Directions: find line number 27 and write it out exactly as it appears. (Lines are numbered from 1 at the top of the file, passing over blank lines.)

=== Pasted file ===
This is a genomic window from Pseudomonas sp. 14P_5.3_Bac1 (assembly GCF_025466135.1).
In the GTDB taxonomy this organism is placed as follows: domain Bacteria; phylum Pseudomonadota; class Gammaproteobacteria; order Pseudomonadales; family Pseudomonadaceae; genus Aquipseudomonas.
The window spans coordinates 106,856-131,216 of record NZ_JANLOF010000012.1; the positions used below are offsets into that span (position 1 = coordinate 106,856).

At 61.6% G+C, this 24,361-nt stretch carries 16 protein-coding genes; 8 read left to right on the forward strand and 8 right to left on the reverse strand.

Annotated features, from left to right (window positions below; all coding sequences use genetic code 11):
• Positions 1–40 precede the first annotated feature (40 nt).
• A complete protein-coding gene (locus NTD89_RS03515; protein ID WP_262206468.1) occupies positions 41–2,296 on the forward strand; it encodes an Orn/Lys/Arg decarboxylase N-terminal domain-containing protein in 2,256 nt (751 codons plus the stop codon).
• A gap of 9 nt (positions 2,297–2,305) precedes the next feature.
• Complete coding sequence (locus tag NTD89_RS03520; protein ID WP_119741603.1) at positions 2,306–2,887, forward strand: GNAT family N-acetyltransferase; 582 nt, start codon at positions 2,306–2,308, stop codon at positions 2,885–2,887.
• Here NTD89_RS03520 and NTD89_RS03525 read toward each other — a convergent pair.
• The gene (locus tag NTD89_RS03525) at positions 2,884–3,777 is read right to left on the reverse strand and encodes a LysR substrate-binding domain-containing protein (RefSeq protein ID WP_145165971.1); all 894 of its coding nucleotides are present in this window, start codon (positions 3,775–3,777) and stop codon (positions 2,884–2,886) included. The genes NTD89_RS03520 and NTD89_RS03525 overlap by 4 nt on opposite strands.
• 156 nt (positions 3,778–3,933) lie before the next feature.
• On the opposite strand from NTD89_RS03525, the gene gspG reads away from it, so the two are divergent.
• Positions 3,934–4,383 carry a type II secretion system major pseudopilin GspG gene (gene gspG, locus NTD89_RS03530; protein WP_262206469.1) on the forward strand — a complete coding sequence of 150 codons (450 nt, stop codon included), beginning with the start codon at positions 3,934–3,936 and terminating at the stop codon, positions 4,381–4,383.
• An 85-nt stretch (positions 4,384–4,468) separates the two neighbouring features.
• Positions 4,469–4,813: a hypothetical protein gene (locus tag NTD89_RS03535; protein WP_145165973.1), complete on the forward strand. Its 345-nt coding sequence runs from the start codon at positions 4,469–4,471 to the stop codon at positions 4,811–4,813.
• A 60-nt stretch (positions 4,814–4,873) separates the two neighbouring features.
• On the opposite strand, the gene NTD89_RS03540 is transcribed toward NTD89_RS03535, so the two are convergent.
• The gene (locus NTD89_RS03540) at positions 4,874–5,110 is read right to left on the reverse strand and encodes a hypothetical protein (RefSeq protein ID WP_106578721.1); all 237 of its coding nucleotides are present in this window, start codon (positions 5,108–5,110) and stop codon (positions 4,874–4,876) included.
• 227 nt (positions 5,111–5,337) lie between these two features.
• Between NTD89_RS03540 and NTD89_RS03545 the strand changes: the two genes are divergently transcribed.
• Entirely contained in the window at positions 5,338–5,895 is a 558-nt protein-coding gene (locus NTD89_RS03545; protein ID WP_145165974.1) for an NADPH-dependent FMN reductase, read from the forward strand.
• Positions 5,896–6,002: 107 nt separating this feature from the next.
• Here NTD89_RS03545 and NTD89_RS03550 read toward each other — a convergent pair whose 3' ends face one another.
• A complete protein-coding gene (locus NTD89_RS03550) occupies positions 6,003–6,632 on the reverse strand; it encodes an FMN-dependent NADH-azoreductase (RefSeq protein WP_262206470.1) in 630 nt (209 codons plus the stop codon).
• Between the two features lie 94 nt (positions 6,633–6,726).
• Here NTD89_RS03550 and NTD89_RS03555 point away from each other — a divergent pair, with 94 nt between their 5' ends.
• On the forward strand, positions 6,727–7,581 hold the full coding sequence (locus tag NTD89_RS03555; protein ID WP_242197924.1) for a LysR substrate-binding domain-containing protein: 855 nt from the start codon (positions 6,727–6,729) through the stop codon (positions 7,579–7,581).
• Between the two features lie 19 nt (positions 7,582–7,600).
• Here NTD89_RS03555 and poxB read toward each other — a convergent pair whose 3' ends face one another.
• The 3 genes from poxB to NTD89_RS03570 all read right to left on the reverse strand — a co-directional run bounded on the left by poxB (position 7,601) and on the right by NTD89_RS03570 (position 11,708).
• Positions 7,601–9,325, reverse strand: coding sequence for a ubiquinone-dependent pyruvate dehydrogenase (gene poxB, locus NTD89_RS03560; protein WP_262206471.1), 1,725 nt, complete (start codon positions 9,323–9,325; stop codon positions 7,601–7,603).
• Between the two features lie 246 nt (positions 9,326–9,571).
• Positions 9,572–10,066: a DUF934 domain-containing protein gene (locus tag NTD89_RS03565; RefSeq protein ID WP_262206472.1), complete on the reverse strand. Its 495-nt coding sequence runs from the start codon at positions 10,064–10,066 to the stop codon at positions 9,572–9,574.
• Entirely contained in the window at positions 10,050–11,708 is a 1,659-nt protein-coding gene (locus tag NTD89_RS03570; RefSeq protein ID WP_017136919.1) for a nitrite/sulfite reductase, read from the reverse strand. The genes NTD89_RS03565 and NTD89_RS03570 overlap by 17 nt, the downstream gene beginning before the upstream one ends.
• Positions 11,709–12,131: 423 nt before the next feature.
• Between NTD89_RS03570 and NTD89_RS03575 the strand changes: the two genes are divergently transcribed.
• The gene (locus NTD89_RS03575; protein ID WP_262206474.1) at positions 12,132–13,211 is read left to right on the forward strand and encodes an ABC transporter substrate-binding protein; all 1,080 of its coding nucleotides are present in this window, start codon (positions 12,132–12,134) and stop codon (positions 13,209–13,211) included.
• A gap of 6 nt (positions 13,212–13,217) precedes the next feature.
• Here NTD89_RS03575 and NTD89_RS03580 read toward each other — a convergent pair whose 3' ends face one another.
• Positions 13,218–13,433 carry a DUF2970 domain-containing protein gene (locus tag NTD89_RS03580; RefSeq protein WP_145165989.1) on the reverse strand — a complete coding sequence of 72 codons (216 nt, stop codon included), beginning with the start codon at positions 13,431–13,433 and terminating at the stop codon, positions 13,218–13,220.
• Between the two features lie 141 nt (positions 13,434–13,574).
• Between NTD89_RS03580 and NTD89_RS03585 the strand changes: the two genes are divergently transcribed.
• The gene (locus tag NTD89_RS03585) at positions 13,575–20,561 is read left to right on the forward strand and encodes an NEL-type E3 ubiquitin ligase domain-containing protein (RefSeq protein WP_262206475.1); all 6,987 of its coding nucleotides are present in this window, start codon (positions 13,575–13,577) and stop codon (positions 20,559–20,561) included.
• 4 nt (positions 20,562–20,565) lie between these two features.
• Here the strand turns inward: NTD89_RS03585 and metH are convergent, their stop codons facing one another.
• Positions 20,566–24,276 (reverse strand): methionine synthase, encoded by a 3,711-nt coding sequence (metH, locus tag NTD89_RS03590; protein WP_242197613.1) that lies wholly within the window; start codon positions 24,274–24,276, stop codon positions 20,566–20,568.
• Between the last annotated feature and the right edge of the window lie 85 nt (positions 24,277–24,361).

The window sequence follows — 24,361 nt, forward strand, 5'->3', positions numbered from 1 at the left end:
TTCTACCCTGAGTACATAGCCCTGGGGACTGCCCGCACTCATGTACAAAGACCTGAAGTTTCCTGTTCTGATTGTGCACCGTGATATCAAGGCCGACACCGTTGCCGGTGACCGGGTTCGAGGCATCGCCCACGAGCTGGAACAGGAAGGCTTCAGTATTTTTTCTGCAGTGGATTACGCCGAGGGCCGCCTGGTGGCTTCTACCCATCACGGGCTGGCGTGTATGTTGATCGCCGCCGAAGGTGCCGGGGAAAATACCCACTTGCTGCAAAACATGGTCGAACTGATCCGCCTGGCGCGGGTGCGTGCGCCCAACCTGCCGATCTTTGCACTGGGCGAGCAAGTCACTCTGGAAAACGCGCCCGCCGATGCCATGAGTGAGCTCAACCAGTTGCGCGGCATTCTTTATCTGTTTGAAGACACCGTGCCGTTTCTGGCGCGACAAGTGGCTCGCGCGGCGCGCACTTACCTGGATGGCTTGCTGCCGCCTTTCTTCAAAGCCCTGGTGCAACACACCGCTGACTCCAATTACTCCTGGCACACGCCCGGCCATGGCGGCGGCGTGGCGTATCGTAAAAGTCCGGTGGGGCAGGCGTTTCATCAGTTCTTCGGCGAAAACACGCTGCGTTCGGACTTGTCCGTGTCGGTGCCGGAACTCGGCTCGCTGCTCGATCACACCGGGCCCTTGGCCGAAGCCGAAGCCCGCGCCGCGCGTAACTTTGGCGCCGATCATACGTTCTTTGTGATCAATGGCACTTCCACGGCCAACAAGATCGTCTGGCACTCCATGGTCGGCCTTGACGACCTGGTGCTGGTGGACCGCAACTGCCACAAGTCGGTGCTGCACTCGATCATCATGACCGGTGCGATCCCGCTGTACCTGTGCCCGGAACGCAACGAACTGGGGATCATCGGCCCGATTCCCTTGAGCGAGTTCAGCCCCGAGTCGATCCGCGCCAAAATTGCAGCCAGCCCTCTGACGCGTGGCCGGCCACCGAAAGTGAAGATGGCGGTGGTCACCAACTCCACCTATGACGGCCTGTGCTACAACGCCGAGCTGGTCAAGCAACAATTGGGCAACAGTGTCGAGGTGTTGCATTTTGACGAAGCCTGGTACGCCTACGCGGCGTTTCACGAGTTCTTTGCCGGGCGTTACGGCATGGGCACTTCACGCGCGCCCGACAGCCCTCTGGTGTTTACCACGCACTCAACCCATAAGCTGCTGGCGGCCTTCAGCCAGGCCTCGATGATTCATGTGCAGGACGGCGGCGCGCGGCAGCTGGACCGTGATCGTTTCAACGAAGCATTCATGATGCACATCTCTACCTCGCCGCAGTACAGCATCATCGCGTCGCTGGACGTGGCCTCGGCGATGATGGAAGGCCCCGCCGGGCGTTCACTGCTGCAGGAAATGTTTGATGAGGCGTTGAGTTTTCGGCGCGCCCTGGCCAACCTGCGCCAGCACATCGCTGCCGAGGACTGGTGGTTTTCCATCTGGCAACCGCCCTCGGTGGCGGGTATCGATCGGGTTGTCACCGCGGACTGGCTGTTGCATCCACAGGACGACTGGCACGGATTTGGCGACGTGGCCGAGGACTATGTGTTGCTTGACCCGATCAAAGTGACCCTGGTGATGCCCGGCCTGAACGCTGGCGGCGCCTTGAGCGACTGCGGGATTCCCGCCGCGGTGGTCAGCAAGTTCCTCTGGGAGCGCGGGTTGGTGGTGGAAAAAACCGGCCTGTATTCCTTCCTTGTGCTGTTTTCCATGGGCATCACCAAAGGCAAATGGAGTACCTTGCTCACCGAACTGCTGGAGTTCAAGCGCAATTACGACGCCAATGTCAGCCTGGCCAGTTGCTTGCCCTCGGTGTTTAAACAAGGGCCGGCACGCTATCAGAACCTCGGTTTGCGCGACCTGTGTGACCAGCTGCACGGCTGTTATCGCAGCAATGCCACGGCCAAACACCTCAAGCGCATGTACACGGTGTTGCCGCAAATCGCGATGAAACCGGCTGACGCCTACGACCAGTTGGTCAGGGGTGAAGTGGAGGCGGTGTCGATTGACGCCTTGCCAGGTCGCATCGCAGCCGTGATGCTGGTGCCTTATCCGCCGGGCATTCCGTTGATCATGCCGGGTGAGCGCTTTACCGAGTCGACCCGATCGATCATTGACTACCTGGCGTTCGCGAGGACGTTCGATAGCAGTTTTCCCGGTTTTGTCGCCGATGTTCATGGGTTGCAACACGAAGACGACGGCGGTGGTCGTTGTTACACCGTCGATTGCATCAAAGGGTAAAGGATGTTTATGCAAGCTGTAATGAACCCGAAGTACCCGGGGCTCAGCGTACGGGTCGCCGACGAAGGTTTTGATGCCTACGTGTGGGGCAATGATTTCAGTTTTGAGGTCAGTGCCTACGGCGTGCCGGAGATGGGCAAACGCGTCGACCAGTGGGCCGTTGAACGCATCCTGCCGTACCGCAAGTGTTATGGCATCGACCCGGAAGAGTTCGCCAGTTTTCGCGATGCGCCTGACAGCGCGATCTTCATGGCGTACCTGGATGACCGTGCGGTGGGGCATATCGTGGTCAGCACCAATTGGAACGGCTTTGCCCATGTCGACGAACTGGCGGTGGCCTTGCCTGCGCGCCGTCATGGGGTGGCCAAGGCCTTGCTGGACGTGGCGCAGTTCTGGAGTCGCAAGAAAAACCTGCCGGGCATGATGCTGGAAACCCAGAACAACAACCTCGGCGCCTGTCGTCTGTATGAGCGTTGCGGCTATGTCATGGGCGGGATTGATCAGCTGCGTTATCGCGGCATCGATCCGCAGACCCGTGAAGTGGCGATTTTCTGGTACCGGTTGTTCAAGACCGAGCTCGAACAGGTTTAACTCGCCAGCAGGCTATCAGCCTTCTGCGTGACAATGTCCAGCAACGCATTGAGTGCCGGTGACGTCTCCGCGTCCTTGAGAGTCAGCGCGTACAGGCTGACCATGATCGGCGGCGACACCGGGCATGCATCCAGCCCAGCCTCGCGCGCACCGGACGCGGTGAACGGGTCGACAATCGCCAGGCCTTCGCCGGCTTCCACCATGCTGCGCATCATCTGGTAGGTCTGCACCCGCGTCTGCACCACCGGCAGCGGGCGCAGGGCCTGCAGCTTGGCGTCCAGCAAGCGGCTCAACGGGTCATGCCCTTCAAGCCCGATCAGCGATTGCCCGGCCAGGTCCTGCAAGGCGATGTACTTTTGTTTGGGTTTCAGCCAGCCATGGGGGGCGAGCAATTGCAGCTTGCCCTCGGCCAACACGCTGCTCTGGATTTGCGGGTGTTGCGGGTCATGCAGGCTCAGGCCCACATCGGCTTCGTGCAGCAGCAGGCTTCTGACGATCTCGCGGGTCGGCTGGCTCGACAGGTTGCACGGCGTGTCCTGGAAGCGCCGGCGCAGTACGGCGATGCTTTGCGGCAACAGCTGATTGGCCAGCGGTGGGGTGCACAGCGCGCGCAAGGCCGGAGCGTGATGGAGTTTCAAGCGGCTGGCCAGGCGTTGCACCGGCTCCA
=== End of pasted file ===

• Here NTD89_RS03550 and NTD89_RS03555 point away from each other — a divergent pair, with 94 nt between their 5' ends.